Fresh peas straight from the pod are divine.

Its easy to start growing peas using egg boxes. First remove any sticky labels on the lids.  Fill the boxes up with a mix of garden soil and old potting compost. If you don’t have potting compost it doesn’t matter, just use garden soil and be sure to make sure to remove any small stones, weeds and crumble it into as fine a tilth as you can.

Then sow twenty seeds into each box in two rows as you can see. Four regular egg boxes or two dozen size boxes (80 seeds) will be enough to grow a 1 metre-long row of delicious peas.

Gently press the seeds into the soil and cover with a little more soil. The peas need to be about 1 cm below the surface.  Now gently water the egg boxes using a watering can with a fine rose. if you don’t have one of these it doesn’t matter. Water using a small jug.  Do this carefully as you don’t want to wash the soil out of the boxes, exposing the seeds.

Now, leave the boxes in a sheltered spot outside. Mice love germinating peas so it is worth putting some cardboard or even a sheet of glass if you have some over the boxes. In a week or so the seeds will germinate and then any cover will need to be removed. Be sure that the soil is kept moist. When the seedlings are about 2 cms high plant the boxes straight into the ground where the cardboard will decompose and the peas will happily grow away.  These seeds were sown on 1st April. First emergence was on 11th April and I planted them out on 16th April. You can also plant the egg boxes with their seedlings into a large container as I have done where they will grow just as well as if planted directly into the ground.  Peas grow close together so regular weeding is a good idea. If you already have some cultivated ground they will do very well.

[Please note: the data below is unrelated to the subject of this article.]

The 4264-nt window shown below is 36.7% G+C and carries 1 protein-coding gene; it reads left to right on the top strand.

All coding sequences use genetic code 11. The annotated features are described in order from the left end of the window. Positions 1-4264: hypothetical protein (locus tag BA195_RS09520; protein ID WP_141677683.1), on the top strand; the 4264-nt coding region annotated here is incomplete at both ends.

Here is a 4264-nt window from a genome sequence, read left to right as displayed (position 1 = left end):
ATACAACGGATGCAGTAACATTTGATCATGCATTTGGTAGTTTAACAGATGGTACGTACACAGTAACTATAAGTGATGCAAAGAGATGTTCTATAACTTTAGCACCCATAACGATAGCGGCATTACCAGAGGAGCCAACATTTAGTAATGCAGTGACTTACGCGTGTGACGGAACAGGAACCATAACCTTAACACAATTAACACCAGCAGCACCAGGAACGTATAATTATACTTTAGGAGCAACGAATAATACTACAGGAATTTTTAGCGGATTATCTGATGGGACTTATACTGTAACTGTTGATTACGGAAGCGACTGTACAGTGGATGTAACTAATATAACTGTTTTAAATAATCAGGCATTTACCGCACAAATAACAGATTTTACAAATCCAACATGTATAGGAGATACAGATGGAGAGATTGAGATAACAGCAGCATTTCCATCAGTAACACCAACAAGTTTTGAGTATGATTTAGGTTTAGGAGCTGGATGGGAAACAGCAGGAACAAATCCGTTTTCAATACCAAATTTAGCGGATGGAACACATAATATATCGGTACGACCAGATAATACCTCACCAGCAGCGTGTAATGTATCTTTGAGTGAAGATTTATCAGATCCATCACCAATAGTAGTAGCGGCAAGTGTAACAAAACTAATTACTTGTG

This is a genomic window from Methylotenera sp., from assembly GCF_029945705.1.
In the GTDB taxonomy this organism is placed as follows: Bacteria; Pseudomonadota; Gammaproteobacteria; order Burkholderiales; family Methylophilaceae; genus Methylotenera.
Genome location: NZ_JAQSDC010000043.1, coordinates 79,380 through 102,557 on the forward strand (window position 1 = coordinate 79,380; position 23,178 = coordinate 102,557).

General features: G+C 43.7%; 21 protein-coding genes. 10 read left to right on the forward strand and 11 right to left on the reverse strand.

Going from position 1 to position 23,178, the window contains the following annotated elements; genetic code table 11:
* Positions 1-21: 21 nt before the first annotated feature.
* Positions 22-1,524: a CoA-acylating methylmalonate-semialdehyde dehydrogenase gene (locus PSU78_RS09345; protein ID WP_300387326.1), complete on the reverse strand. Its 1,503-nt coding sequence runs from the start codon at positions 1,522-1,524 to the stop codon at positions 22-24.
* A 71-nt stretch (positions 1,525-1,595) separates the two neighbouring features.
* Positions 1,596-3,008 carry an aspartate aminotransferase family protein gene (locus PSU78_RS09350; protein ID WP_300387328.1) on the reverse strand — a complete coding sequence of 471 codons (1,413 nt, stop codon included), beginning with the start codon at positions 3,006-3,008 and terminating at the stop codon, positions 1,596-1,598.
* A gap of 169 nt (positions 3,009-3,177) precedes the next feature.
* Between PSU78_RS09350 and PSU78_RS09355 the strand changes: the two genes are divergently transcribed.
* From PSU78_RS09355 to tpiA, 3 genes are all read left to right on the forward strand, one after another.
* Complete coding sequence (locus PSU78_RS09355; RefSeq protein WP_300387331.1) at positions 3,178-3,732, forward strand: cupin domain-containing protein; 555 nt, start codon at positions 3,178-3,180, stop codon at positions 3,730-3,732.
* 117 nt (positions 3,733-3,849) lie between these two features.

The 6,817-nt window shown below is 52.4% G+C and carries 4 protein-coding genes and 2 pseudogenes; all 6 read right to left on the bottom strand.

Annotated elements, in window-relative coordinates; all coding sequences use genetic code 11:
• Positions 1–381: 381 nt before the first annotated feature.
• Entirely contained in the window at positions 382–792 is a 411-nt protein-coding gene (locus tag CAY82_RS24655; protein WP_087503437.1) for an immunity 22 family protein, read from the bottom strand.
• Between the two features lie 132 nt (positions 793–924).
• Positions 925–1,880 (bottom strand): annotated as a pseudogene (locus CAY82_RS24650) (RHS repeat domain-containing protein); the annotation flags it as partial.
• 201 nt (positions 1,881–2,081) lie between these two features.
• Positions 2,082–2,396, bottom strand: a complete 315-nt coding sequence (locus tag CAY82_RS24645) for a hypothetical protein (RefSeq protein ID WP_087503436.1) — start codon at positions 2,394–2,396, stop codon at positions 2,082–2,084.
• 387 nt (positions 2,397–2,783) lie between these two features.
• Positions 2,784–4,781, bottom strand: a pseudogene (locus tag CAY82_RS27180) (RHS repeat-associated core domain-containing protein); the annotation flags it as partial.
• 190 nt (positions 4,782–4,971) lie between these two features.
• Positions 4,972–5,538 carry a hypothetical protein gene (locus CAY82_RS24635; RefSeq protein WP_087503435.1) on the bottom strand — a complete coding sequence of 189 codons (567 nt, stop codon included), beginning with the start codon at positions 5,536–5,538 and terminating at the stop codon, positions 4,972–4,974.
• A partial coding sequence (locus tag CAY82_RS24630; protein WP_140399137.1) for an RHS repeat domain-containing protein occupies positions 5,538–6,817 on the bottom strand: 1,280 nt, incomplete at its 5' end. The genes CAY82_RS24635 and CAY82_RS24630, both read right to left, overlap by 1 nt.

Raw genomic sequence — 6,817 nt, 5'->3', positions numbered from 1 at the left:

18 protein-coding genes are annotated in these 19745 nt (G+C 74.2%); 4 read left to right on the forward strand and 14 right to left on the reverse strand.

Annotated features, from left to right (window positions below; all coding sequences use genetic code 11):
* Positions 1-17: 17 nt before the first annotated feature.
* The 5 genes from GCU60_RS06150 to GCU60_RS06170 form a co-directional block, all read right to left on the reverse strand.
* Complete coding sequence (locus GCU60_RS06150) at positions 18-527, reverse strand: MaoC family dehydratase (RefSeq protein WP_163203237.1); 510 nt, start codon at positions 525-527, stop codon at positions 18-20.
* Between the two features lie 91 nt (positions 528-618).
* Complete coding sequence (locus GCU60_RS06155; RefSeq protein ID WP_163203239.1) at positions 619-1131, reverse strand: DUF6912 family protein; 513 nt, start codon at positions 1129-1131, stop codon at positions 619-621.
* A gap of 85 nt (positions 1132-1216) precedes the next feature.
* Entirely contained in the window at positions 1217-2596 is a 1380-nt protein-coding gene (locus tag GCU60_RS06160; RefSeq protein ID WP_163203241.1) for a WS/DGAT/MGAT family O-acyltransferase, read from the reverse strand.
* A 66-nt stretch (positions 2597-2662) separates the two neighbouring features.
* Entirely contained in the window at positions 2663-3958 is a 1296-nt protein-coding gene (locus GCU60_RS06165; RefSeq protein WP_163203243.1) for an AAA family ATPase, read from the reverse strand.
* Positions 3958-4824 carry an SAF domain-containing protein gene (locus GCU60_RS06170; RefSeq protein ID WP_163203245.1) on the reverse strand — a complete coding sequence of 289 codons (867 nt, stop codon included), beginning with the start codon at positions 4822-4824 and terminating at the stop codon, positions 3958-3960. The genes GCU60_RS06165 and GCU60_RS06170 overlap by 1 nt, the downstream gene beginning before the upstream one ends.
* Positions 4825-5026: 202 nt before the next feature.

These peas are a mange-tout variety I discovered in Luang Prabang which I call Maiden’s Blush  It grows to about 1.8 to 2 metres, so the plants need support. There are several ways to do this. As you can see I am using hazel twigs and stems for the peas to grow through. However, you can use canes spaced about 10cms apart with string tied around them to create a type of net for the pea tendrils to attach themselves. You can also buy pea netting which does the same job and can also be used to support climbing French beans and runner beans.

Seed Detective Twitter

I keep pinching myself when such wonderful and talented writers and cooks including @darinaallen say lovely things about my book (details of where and how to pre-order can be found on my website if you would like to purchase a copy) @chelseagreen @munachoc @sheilland

Shelling out of the sun. Blue Jay is a tasty Canadian heirloom. I thee a 1 metre double row which yielded lots of yummy fresh beans and this lot to save the seed and share @chelseagreen @cmcollins_hort

They don’t look like much but this coriander (ciltrano to my American friends 😋) are ready for harvesting and will provide me with enough seed to keep me in curries and fresh herbs for the next year @chelseagreen @rekha181 @HeritageSeedsUK


A couple of yummy cherry tommies going into my tummy tonight. The mother of them all pimpinellifolium and Pink Princess. Hope to have lots of seed to share in 2023